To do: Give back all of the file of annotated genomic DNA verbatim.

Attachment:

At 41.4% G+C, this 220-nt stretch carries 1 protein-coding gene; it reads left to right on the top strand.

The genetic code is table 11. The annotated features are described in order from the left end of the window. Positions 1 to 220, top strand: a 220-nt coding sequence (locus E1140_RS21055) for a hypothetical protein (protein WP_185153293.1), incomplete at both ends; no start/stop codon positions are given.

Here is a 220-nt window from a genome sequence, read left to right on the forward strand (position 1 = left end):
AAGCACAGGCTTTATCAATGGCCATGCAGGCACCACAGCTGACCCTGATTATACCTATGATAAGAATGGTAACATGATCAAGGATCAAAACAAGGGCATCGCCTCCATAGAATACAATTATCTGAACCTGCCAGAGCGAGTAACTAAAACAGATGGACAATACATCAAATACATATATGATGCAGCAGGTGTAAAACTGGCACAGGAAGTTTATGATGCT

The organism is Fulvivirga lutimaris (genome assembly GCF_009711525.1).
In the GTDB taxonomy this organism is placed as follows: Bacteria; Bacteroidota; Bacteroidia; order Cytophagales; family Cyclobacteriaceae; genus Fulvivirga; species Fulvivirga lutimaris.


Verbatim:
At 41.4% G+C, this 220-nt stretch carries 1 protein-coding gene; it reads left to right on the top strand.

The genetic code is table 11. The annotated features are described in order from the left end of the window. Positions 1 to 220, top strand: a 220-nt coding sequence (locus E1140_RS21055) for a hypothetical protein (protein WP_185153293.1), incomplete at both ends; no start/stop codon positions are given.

Here is a 220-nt window from a genome sequence, read left to right on the forward strand (position 1 = left end):
AAGCACAGGCTTTATCAATGGCCATGCAGGCACCACAGCTGACCCTGATTATACCTATGATAAGAATGGTAACATGATCAAGGATCAAAACAAGGGCATCGCCTCCATAGAATACAATTATCTGAACCTGCCAGAGCGAGTAACTAAAACAGATGGACAATACATCAAATACATATATGATGCAGCAGGTGTAAAACTGGCACAGGAAGTTTATGATGCT

The organism is Fulvivirga lutimaris (genome assembly GCF_009711525.1).
In the GTDB taxonomy this organism is placed as follows: Bacteria; Bacteroidota; Bacteroidia; order Cytophagales; family Cyclobacteriaceae; genus Fulvivirga; species Fulvivirga lutimaris.